S-T Residents Call Fowl!

Feast or fowl?

A flock of rampaging peacocks is ruffling feathers in Sunland because of their noise and questions about the legality of feeding feral peacocks. The question, however, is: Are they actually feral? In Sunland, there are about eight to 12 of the birds – both peacocks and peahens (the female equivalent) ranging around Scoville and over the top to McGroarty. Although nobody has come forth to claim ownership of the birds, nearly all the neighbors “know” who may be harboring them as well as who may have been responsible for filing complaints with the county. Many residents have found warnings on their property that they claim make false accusations regarding their association with feeding the so-called feral peacocks. Some have been issued citations.

The noisy and oftentimes destructive birds roam freely across homeowners’ lawns. They sit in the trees relieving themselves in the residents’ yards and worse. One irate neighbor stated, “They poop everywhere, on my driveway, on my car, everywhere!”

The birds are free to roam the neighborhood — and the neighborhood is divided as to what they should do about it. In a recent episode, Animal Control officer Huang Ding came out and after observing which lawns had remnants of bird seed in the grass, gave a formal warning to those neighbors that it was unlawful to feed “feral” animals.

One neighbor who didn’t want to be identified said it’s really hard to get any sleep when they (the birds) are running around and making their mating calls. “At first it was cute,” the neighbor said. “It was really different and I even took pictures and sent them to friends out of the area. But then they get crazy around 6 a.m. and it’s not fun anymore.”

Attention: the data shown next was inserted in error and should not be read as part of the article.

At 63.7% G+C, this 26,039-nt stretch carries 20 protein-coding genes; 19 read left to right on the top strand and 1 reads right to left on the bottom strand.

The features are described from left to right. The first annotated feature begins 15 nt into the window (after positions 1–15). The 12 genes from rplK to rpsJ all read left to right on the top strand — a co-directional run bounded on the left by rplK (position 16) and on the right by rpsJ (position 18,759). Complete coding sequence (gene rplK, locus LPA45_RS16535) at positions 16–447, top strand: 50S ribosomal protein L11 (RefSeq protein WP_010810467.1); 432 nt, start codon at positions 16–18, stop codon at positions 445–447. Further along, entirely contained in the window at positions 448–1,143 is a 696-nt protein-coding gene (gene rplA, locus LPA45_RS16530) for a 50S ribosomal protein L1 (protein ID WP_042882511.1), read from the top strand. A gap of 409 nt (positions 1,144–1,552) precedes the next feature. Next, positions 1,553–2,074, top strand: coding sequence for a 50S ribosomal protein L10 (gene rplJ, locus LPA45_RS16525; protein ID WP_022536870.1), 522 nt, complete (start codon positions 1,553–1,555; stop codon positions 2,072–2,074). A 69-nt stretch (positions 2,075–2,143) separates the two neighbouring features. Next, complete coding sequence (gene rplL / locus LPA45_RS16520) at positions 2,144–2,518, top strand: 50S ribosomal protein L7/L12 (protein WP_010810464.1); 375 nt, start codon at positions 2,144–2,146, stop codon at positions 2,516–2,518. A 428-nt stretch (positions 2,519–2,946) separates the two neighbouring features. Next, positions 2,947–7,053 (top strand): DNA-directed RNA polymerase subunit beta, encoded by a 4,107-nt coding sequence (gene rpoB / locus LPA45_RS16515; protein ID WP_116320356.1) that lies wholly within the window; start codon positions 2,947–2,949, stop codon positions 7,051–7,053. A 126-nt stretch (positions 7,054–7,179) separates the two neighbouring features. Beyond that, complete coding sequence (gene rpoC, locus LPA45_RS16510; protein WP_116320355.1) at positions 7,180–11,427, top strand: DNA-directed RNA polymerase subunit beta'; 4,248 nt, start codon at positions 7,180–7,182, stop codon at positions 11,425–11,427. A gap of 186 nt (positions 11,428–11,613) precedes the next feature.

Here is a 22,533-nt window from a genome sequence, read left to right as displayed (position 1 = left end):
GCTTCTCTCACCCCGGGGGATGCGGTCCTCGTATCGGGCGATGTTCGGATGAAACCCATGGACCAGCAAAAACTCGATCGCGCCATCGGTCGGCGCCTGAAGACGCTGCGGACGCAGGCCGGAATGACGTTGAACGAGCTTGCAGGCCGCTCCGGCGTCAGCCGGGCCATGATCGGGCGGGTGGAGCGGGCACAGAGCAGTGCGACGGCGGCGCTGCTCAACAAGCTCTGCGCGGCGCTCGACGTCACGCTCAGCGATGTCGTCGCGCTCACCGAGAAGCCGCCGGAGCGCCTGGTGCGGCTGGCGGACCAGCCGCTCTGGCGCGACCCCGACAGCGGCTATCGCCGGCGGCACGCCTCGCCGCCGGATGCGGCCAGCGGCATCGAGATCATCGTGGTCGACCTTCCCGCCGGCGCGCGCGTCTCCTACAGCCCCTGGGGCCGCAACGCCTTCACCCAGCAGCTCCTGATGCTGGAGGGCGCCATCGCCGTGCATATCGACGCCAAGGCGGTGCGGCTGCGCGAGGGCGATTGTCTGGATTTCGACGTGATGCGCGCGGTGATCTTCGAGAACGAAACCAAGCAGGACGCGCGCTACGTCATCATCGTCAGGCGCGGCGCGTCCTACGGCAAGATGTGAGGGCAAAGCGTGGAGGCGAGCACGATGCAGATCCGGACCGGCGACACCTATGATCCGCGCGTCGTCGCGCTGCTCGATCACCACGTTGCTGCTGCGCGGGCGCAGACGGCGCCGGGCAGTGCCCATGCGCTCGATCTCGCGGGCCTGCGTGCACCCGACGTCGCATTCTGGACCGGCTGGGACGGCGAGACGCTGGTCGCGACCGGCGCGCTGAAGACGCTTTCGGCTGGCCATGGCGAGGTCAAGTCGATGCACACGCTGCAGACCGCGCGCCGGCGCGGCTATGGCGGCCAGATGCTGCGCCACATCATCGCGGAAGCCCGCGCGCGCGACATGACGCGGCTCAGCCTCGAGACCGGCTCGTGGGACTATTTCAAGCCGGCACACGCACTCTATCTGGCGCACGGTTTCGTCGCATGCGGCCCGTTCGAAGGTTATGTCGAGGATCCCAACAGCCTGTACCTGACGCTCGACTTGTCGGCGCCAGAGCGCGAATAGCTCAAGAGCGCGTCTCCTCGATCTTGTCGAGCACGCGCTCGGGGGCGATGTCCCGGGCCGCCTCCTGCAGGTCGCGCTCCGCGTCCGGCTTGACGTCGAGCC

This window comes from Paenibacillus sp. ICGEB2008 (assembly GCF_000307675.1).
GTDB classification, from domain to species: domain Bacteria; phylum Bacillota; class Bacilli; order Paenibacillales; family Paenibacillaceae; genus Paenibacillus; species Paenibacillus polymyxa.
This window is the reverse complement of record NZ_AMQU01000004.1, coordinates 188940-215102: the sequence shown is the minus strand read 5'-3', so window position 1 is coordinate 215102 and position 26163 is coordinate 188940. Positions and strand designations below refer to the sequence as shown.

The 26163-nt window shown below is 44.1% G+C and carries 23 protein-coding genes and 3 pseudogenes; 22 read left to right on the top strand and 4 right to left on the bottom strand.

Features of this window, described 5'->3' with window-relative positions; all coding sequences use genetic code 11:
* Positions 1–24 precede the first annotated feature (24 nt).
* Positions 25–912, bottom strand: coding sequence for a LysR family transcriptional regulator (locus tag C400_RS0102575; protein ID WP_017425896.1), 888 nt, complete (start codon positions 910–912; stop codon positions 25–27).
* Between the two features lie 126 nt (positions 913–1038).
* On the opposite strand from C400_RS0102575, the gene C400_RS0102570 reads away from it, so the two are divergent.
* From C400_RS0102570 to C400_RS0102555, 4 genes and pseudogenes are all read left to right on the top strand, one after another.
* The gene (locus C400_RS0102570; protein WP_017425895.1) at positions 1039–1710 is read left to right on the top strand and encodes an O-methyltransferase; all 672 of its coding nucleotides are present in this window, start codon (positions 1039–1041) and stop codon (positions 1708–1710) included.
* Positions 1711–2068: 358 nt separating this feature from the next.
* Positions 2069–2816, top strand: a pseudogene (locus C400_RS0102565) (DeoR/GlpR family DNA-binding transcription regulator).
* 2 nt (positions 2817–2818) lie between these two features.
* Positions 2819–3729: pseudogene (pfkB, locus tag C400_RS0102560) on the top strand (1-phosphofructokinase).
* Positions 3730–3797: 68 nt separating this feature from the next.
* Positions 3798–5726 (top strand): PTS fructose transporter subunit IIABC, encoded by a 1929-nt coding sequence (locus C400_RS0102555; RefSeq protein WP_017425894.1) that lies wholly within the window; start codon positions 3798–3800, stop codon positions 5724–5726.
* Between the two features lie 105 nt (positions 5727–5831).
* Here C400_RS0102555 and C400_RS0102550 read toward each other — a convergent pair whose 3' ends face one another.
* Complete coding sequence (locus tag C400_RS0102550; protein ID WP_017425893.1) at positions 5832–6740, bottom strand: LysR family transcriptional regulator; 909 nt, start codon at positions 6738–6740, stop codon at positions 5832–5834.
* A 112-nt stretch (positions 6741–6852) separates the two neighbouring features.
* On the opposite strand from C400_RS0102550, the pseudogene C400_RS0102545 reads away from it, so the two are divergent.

As no one actually claims to own them, the birds are considered “non-domesticatedferal animals” by the Los Angeles Animal Services and it is unlawful to feed them.

After many complaints by offended neighbors, ACS officer Hoang Dinh came out and surveyed the area and issued Administrative Citations to neighbors that had bird seed scattered about to feed the birds.

What makes it difficult — if not downright annoying — to neighbors on Scoville is that Los Angeles City residents can have any amount of chickens (but only one rooster) on their property as long as they are kept 30 feet away from a residence. Peacocks and hens that are not confined to a residence (or coop) are considered free-range non-domesticated animals and are not covered by any regulations other than the unlawful feeding of them.

Residents of neighboring city Arcadia have lived with peacocks since the days of Lucky Baldwin who had them on his estate which has now become the Los Angeles County Arboretum. And except for some Asians who regularly “disappear” some of the flock that roam the neighborhood, most people get along with them.

(By the way, peacocks taste like a combination of duck and chicken.)

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